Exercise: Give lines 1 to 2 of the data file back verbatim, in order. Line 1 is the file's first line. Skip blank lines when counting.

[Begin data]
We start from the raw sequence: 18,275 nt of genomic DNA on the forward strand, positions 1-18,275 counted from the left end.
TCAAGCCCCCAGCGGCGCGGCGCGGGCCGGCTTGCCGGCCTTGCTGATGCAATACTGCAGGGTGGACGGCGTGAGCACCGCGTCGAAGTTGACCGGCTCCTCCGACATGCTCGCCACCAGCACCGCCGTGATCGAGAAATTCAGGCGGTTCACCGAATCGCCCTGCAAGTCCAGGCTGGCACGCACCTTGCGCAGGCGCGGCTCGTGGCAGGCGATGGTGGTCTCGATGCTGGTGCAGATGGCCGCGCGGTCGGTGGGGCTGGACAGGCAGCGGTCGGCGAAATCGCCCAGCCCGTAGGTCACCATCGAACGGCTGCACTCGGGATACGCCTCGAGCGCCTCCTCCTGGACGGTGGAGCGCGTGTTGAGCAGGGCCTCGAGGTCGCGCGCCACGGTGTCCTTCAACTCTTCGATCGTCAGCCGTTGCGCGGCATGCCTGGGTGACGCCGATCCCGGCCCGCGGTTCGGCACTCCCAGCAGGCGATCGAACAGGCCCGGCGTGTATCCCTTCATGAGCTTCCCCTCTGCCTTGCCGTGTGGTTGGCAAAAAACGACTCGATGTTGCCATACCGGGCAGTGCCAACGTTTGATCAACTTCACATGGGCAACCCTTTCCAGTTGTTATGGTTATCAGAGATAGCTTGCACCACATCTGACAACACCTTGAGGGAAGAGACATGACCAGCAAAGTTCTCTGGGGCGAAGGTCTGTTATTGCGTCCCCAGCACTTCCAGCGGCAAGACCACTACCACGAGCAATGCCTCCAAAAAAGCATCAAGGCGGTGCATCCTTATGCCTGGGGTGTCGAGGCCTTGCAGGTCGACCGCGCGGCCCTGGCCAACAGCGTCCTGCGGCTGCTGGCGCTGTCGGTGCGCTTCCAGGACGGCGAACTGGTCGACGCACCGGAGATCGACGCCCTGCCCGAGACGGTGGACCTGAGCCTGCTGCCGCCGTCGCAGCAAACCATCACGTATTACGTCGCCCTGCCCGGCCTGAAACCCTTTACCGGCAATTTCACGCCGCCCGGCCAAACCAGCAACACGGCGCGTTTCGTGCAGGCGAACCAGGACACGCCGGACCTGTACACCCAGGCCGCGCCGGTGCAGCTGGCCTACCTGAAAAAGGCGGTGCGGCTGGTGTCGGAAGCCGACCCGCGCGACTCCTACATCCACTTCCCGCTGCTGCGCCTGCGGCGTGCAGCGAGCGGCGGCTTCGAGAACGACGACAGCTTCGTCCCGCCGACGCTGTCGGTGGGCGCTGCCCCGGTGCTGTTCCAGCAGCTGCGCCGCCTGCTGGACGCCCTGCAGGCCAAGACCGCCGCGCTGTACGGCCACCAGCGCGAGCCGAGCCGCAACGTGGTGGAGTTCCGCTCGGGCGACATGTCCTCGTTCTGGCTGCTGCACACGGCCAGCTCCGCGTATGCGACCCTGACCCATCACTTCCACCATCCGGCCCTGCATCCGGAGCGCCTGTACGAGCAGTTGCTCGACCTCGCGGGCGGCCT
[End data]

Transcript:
We start from the raw sequence: 18,275 nt of genomic DNA on the forward strand, positions 1-18,275 counted from the left end.
TCAAGCCCCCAGCGGCGCGGCGCGGGCCGGCTTGCCGGCCTTGCTGATGCAATACTGCAGGGTGGACGGCGTGAGCACCGCGTCGAAGTTGACCGGCTCCTCCGACATGCTCGCCACCAGCACCGCCGTGATCGAGAAATTCAGGCGGTTCACCGAATCGCCCTGCAAGTCCAGGCTGGCACGCACCTTGCGCAGGCGCGGCTCGTGGCAGGCGATGGTGGTCTCGATGCTGGTGCAGATGGCCGCGCGGTCGGTGGGGCTGGACAGGCAGCGGTCGGCGAAATCGCCCAGCCCGTAGGTCACCATCGAACGGCTGCACTCGGGATACGCCTCGAGCGCCTCCTCCTGGACGGTGGAGCGCGTGTTGAGCAGGGCCTCGAGGTCGCGCGCCACGGTGTCCTTCAACTCTTCGATCGTCAGCCGTTGCGCGGCATGCCTGGGTGACGCCGATCCCGGCCCGCGGTTCGGCACTCCCAGCAGGCGATCGAACAGGCCCGGCGTGTATCCCTTCATGAGCTTCCCCTCTGCCTTGCCGTGTGGTTGGCAAAAAACGACTCGATGTTGCCATACCGGGCAGTGCCAACGTTTGATCAACTTCACATGGGCAACCCTTTCCAGTTGTTATGGTTATCAGAGATAGCTTGCACCACATCTGACAACACCTTGAGGGAAGAGACATGACCAGCAAAGTTCTCTGGGGCGAAGGTCTGTTATTGCGTCCCCAGCACTTCCAGCGGCAAGACCACTACCACGAGCAATGCCTCCAAAAAAGCATCAAGGCGGTGCATCCTTATGCCTGGGGTGTCGAGGCCTTGCAGGTCGACCGCGCGGCCCTGGCCAACAGCGTCCTGCGGCTGCTGGCGCTGTCGGTGCGCTTCCAGGACGGCGAACTGGTCGACGCACCGGAGATCGACGCCCTGCCCGAGACGGTGGACCTGAGCCTGCTGCCGCCGTCGCAGCAAACCATCACGTATTACGTCGCCCTGCCCGGCCTGAAACCCTTTACCGGCAATTTCACGCCGCCCGGCCAAACCAGCAACACGGCGCGTTTCGTGCAGGCGAACCAGGACACGCCGGACCTGTACACCCAGGCCGCGCCGGTGCAGCTGGCCTACCTGAAAAAGGCGGTGCGGCTGGTGTCGGAAGCCGACCCGCGCGACTCCTACATCCACTTCCCGCTGCTGCGCCTGCGGCGTGCAGCGAGCGGCGGCTTCGAGAACGACGACAGCTTCGTCCCGCCGACGCTGTCGGTGGGCGCTGCCCCGGTGCTGTTCCAGCAGCTGCGCCGCCTGCTGGACGCCCTGCAGGCCAAGACCGCCGCGCTGTACGGCCACCAGCGCGAGCCGAGCCGCAACGTGGTGGAGTTCCGCTCGGGCGACATGTCCTCGTTCTGGCTGCTGCACACGGCCAGCTCCGCGTATGCGACCCTGACCCATCACTTCCACCATCCGGCCCTGCATCCGGAGCGCCTGTACGAGCAGTTGCTCGACCTCGCGGGCGGCCT